Thank you Srimati Kamala, Director of the Mahatma Gandhi Memorial Center, for arranging this special event and giving me this singular honor. I am grateful for your friendship and inspiring leadership in inter-faith dialogue. I thank the distinguished guests for coming here this afternoon. A special thanks to the distinguished discussants: My friends, His Excellency Ashraf Jehangir Qazi, Ambassador of Pakistan [to the United States], and Wajahat Habibullah, Senior Fellow, U.S. Institute of Peace and Secretary to Government of India. The discussants and I are not only friends but have something else in common -- we trace our service links to the mythological Indian Civil Service of the British Raj -- although I may remind you that for its critics the Indian Civil
Service was neither Indian, nor civil nor much of a service.

Article 11:

        How I Came To Islam
          by Yusuf Islam (Cat Stevens)
          courtesy: Ali Hassan Jarchavi, San Jose,  CA

All I have to say is what you know already, to confirm what you already know of the message of the Prophet (sallallahu alaihi wa sallam) as given by God the Religion of Truth. As human beings we are given a consciousness and a duty that has placed us at the top of creation. Man is created to be God's deputy on earth and it is important to realize the obligation to rid ourselves of all
illusions and to make our lives a preparation for the next life. Anyone who misses this chance is not likely to be given another, to be brought back again, for it says in the Qur'an Majeed that when man is brought to account, he will say, "O Lord, send us back and give us another chance.' The Lord will say,  'If I send you back, you will do the same.'"

 

Article 12:

          SHARIAH: The Way of Justice
            by Khurram Murad
            ( excerpt from his book with the same title )

Shariah(The Divine Law) is drawn from two major and two lesser sources. The first major source is specific guidance laid down in the Qur'an, and the second source is the Sunnah, literally the 'Way', Muhammad (the Prophet of Islam) lived his life. (The compilation of all that Prophet Muhammad said, did, or approved of is called the Hadith.)

 

Article 13:

          How Islam Lost Its Way
           By Pervez Amir Ali Hoodbhoy

          ISLAMABAD, Pakistan -- If the world is to be spared what future historians may call the "century of terror," we will have to chart a perilous course between the Scylla of American imperial arrogance and the Charybdis of Islamic religious fanaticism. Through these waters, we must steer by a distant star toward a careful, reasoned, democratic, humanistic and secular future. Otherwise, shipwreck is certain.For nearly four months now, leaders of the Muslim community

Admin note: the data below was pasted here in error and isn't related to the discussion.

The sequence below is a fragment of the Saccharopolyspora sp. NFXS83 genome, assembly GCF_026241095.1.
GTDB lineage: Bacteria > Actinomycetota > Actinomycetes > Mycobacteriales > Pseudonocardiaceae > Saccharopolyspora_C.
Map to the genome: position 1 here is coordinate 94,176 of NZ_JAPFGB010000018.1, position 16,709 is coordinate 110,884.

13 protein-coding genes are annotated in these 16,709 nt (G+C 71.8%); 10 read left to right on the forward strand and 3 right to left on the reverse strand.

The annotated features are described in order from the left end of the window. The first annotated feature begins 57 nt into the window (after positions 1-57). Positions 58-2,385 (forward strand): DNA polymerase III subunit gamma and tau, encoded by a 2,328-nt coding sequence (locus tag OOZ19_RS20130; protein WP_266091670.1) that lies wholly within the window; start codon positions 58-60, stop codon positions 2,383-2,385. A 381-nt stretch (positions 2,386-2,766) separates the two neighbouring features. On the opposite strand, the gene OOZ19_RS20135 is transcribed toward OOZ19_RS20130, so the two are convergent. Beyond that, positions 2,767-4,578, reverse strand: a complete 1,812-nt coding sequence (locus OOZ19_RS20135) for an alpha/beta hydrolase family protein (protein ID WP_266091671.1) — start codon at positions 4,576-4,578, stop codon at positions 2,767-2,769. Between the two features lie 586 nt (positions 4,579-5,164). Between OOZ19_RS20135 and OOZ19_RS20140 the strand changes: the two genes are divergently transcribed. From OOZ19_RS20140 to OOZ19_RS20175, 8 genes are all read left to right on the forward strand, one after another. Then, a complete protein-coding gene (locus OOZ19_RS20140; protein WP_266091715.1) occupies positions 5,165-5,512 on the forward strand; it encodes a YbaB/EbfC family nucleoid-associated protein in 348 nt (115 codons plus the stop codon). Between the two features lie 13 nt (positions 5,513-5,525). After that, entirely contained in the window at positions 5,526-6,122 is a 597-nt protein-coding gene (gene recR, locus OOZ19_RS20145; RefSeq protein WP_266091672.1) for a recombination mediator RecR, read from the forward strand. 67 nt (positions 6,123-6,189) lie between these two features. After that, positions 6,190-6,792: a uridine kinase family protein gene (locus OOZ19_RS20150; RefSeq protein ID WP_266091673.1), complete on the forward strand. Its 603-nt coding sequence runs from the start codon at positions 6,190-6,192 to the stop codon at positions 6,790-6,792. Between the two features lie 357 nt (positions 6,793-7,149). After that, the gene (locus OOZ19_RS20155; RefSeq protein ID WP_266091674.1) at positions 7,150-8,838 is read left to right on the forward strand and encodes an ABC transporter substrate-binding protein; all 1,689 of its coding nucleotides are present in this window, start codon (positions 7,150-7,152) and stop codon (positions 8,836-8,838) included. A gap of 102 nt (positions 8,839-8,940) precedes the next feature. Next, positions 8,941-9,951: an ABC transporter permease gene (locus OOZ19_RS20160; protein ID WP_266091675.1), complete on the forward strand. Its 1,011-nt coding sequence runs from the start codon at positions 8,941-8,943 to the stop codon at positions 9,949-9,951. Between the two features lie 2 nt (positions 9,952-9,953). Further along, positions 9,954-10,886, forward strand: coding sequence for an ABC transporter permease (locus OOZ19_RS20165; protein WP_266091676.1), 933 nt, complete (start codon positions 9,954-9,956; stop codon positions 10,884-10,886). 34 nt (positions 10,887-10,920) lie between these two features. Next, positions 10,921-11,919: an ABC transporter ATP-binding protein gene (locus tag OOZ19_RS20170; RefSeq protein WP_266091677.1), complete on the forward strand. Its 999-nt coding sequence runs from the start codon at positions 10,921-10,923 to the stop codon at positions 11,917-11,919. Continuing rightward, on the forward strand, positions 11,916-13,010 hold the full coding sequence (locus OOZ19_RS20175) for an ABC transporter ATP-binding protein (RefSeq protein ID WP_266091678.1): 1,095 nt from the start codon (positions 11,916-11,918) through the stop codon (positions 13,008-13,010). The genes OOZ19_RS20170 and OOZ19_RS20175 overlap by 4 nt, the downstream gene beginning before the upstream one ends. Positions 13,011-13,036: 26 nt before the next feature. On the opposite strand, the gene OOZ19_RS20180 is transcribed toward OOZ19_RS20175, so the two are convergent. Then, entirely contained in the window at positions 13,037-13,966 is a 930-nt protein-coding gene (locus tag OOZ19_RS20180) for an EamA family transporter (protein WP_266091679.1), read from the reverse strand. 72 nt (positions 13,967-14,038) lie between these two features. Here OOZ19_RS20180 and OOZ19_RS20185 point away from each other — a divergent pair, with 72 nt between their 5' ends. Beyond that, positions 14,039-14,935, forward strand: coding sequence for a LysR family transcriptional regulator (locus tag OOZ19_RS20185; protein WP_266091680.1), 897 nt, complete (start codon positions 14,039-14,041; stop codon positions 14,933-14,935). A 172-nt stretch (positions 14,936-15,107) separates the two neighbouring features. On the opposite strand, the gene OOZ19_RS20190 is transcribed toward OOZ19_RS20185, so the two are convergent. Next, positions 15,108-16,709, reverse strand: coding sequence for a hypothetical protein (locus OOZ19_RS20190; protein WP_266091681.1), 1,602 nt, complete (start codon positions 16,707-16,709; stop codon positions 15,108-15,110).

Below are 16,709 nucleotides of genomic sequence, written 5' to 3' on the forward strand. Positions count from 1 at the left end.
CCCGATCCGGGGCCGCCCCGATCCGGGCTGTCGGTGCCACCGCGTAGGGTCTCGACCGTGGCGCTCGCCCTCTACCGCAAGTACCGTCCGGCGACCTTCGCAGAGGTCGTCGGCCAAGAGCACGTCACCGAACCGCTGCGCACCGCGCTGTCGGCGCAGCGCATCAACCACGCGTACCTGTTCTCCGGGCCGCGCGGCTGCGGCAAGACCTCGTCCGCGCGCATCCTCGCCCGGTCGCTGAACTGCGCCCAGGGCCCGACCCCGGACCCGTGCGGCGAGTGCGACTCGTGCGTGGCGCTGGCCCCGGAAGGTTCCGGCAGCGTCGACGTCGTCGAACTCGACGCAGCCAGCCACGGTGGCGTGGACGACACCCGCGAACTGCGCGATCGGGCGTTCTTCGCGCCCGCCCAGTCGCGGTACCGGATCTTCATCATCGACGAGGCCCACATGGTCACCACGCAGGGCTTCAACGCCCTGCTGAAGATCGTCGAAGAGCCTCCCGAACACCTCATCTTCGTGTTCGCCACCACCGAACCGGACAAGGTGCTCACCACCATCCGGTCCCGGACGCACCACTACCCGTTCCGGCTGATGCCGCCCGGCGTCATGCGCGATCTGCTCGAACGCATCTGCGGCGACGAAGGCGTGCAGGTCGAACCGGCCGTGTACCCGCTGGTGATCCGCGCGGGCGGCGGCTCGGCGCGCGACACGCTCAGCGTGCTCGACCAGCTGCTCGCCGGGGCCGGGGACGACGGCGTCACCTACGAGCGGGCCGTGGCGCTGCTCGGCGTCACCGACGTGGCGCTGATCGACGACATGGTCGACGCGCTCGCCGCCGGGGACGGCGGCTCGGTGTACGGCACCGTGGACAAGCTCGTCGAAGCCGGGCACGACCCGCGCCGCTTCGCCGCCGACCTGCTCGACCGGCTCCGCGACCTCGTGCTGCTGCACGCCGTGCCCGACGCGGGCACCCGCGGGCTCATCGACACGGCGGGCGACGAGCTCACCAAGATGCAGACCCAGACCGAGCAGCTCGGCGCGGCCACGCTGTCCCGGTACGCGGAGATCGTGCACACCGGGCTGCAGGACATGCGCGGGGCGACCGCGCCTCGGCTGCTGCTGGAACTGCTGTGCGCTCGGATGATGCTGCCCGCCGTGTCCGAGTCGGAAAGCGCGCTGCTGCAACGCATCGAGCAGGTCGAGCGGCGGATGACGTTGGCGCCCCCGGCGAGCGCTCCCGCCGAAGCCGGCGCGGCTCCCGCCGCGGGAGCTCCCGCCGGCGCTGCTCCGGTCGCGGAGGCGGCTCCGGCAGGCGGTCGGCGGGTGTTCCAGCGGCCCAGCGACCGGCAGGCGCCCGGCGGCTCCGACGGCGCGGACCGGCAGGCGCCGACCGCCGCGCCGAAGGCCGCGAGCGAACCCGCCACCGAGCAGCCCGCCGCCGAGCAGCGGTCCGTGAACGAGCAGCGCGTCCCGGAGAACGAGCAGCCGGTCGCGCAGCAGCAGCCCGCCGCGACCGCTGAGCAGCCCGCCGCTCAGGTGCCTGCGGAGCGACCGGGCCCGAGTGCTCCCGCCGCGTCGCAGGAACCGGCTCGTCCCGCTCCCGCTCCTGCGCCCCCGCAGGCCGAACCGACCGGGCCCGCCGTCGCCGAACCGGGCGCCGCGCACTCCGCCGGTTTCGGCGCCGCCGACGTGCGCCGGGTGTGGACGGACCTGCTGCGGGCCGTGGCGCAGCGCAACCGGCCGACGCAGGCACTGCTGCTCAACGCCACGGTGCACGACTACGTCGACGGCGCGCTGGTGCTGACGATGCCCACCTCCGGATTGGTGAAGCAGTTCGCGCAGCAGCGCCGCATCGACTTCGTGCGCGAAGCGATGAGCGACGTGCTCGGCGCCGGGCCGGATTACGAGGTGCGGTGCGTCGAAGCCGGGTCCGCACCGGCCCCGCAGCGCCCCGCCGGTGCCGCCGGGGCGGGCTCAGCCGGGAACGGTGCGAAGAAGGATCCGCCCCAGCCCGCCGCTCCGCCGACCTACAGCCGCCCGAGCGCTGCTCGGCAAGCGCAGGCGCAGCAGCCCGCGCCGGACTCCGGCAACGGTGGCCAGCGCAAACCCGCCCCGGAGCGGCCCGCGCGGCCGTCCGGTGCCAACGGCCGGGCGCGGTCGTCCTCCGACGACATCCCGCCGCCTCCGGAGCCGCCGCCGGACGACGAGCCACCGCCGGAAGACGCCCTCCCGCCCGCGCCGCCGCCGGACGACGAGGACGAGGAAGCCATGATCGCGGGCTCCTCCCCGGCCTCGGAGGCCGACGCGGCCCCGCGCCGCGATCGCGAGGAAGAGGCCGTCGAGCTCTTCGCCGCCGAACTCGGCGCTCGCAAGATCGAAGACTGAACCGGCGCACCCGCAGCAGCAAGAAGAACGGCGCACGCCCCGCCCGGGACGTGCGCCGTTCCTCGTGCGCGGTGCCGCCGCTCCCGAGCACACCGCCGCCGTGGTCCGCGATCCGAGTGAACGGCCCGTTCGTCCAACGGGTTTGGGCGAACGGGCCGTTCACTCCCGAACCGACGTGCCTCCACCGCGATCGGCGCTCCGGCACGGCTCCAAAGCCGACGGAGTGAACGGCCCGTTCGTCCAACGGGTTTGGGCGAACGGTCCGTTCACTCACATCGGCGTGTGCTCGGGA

in the United States, and even President Bush, have routinely asserted that Islam is a religion of peace that was hijacked by fanatics on Sept. 11.These two assertions are simply untrue. First, Islam -- like Christianity, Judaism, Hinduism or any other religion is not about peace. Nor is it about war. Every religion is about absolute belief in its own superiority and the divine right to
impose its version of truth upon others. In medieval times, both the Crusades and the Jihads were soaked in blood. Today, there are Christian fundamentalists who attack abortion clinics in the United States and kill doctors; Muslim fundamentalists who wage their sectarian wars against each other; Jewish settlers who, holding the Old Testament in one hand and Uzis in the other, burn olive
orchards and drive Palestinians off their ancestral land; and Hindus in India who demolish ancient mosques and burn down churches.The second assertion is even further off the mark. Even if Islam had, in some metaphorical sense, been hijacked, that event did not occur three months ago. It was well over seven centuries ago that Islam suffered a serious trauma, the effects of which refuse
to go away. Where do Muslims stand today? Note that I do not ask about Islam; Islam is an abstraction. Maulana Abdus Sattar Edhi, Pakistan's preeminent social worker, and the Taliban's Mohammad Omar are both followers of Islam, but the former is overdue for a Nobel Peace Prize while the latter is an ignorant, psychotic fiend. Palestinian writer Edward Said, among others, has insistently pointed out that Islam holds very different meaning for different people. Within my own family, hugely different kinds of Islam are practiced. The religion is as heterogeneous as those who believe and follow it. There is no "true Islam."

 

Article 14:

          Fourteen Points Speech by Woodrow Wilson
            January 8, 1918
           courtesy: Woodrow Wilson International Center website

          Gentlemen of the Congress ...
          It will be our wish and purpose that the processes of peace, when they are begun, shall be absolutely open and that they shall involve and permit henceforth no secret understandings of any kind. The day of conquest and aggrandizement is gone by; so is also the day of secret covenants entered into in the interest of particular governments and likely at some unlooked-for moment to upset the peace of the world. It is this happy fact, now clear to the view of every public man whose thoughts do not still linger in an age that is dead and gone, which makes it possible for every nation whose purposes are consistent with justice and the peace of the world to avow now or at any other time the objects it has in view.

 

Article 15:

 Islam: The Next American Religion?
  by Michael Wolfe

The U.S. began as a haven for Christian outcasts. But what religion fits our current zeitgeist? The answer may be Islam. 

Americans tend to think of their country as, at the very least, a nominally Christian nation. Didn't the Pilgrims come here for freedom to practice their Christian religion? Don't Christian values of righteousness under God, and freedom, reinforce America's democratic, capitalist ideals?

True enough. But there's a new religion on the block now, one that fits the current zeitgeist nicely. It's Islam.